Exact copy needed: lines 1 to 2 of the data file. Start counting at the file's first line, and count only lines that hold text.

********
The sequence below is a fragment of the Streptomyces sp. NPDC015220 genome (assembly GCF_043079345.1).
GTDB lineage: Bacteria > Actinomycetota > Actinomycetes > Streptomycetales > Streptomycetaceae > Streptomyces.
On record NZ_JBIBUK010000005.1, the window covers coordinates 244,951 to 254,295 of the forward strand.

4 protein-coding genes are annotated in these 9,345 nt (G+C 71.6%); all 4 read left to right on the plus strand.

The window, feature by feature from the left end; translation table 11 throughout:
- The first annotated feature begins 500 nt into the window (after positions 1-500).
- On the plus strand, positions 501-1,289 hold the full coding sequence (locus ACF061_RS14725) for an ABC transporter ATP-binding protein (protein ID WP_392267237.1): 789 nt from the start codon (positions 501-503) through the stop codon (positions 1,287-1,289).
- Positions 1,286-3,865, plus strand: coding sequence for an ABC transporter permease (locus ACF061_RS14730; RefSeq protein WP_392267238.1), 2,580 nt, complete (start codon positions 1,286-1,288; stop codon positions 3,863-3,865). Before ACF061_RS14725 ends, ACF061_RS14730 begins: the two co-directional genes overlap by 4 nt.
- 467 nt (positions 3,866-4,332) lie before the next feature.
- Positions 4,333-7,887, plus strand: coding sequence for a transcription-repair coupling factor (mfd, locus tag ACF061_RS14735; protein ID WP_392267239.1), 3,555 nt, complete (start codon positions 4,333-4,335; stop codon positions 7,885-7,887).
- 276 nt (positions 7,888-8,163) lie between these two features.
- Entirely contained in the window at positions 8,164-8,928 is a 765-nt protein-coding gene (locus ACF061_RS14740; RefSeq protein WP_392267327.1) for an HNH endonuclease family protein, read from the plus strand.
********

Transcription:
The sequence below is a fragment of the Streptomyces sp. NPDC015220 genome (assembly GCF_043079345.1).
GTDB lineage: Bacteria > Actinomycetota > Actinomycetes > Streptomycetales > Streptomycetaceae > Streptomyces.